THE walls of Abermain's freshly-renovated Denman Hotel are unlike anything else in the Hunter.
There's no framed Knights jerseys, there's no poker machines flashing and beeping in the corner attempting to lure your attention.
Almost every inch of the walls in the front bar are decorated by the bright and colourful paintings by contemporary Indonesian artists Faizin and Pudjiami, who both hail from the Javanese village of Banyuwangi. Their surrealist art focuses on the humorous situations of ordinary people going about their lives and work.
In between the paintings there's life-sized models of Elvis Presley and Marilyn Monroe and a collection of celebratory face masks of people like Gene Simmons and Ali G.
If there wasn't a grand old country bar in the middle of the room, you'd almost believe you'd walked into an art gallery.
Welcome to Qirkz in the Hunter, the region's newest, and indeed, quirkiest live music venue and pub.
Qirkz in the Hunter opened as a cafe a month ago and on Friday the pub will re-open for the first time since February, when owner Yaron Hallis bought the Denman Hotel and commenced its transformation.
The pokies are gone, the paintings are up and the only TVs in the pub will be screening music videos from the '50s to the '80s.
The greatest transformation is the pub's former back deck, which has been enclosed and turned into a 120-person cabaret-style band room that Hallis hopes will become the Hunter Valley's version of Lizotte's.
For more than a decade Hallis has been the co-owner of boutique Marrickville music venue Camelot Lounge, which has hosted everything from Tim Freedman and Deborah Conway to world music acts, gypsy bands and flamenco guitarists.
Yallis himself is an acclaimed musician, having won three ARIA Awards in the 2000s for Best World Music Album with his fusion gypsy band Monsieur Camembert.
Earlier this year Hallis and his young family were looking to move closer to his in-laws at Morpeth when the Denman Hotel became available.
"The grandeur and beauty of this 110-year-old building seduced me and I thought this is the one thing I would pack up Qirkz for," Hallis says.
With the hotel located on Cessnock Road, a major artery for Sydneysiders flocking to the wineries, Hallis thought it was an ideal place to revive his musical dream.
"There's certainly pubs doing live music, but it tends to be free admission, background music," he says. "The idea of doing something focused in the Camelot vein wasn't happening.
"There's a huge potential audience there. You've got to think of all the Sydneysiders that come here every weekend by the thousands that don't really have anything to go see unless they're going to a huge Crowded House or Elton John-sized show."
Qirkz in the Hunter's opening show on Friday is Jeff Duff's Bowie Unzipped, while Victor Valdes' Mexican Mariachi Band perform on Saturday. The December gig guide features Beatles and Eurythmics cover shows, but Hallis says he hopes to showcase plenty of original talent, including many who perform at Camelot.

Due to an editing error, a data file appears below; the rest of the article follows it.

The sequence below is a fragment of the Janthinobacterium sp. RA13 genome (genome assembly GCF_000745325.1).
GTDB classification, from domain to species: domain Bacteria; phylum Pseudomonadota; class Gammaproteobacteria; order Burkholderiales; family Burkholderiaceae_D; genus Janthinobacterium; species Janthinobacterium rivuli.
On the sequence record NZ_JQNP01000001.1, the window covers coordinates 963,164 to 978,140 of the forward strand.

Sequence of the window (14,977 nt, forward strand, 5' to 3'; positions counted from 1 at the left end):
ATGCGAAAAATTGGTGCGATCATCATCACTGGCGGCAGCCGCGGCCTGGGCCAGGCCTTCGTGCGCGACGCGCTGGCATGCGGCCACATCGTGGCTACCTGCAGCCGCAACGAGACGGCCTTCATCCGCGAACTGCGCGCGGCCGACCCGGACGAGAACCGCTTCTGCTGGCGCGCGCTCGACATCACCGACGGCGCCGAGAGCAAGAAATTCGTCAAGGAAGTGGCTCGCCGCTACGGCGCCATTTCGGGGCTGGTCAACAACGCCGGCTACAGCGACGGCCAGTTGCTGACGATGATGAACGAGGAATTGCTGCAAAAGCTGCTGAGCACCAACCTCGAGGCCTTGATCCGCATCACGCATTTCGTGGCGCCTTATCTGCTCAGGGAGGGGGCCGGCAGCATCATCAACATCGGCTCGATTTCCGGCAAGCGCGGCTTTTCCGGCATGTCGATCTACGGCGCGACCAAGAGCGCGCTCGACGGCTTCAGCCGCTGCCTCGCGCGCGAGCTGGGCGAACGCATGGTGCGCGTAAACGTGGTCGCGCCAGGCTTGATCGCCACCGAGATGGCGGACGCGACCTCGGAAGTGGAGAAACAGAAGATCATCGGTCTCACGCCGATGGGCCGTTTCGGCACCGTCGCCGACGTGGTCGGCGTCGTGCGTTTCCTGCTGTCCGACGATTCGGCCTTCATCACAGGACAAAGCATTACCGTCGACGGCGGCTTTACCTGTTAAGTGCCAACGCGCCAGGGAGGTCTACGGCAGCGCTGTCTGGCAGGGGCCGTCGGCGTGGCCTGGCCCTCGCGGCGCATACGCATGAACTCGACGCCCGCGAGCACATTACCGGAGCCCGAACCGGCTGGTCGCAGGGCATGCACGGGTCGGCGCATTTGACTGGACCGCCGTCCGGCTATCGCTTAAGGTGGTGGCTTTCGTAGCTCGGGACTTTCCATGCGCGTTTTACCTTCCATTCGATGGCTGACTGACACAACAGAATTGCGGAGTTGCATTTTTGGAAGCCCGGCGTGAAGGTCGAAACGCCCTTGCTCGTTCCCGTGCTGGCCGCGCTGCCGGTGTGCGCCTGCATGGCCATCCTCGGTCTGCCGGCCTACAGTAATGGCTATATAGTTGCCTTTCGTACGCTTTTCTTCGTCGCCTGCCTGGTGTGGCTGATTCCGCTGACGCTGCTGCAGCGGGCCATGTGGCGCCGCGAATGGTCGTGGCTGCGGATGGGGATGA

There will be ticket-only and three-course meal and show options at all gigs.
Qirkz in the Hunter is actually Hallis' second attempt at Qirkz, but his first legitimate one. In 2005 Hallis was searching for a warehouse to showcase his large collection of Faizin and Pudjiami art when he found a space in Marrickville.
"I took that over and it became Qirkz, which was completely illegal," he says. "There was no council approval for it, it was only approved as a sewing factory.
"I took it as an opportunity to dress it with all my art and collections of style and started inviting all my own bands to come and see it."
Soon woodfire pizza-maker Tony Hecimovic came on board and Qirkz became popular through word of mouth, booking acts like Boy & Bear and The Necks.
"It started snowballing and a musician friend who had a gypsy band asked could they do a show too, and another did that, and another band, and suddenly without ever having the intention of starting an underground venue, it morphed into this underground venue," Hallis says.
The grandeur and beauty of this 110-year-old building seduced me and I thought this is the one thing I would pack up Qirkz for.- Yaron Hallis
"In this atmosphere of trust where no one would steal anything or deface anything, it started growing and growing from the point of having one show a month, it became like three or four shows a week."
In 2009 word of Qirkz finally reached Marrickville Council and it was shut down. In a lucky coincidence an old Greek club several shops up the road was available and Hallis and Hecimovic relaunched it as Camelot Lounge.
Despite the success of Camelot Lounge, the vibe and idea of Qirkz never left Hallis.
"I never ever thought I'd close that place down because it was so special to many people, and of course to me, and I loved the idea of a twin precinct with Qirkz and Camelot," he says.
"So I never wanted to give up on that dream until I walked into this building."
Qirkz in the Hunter is located at 141 Cessnock Road, Abermain.
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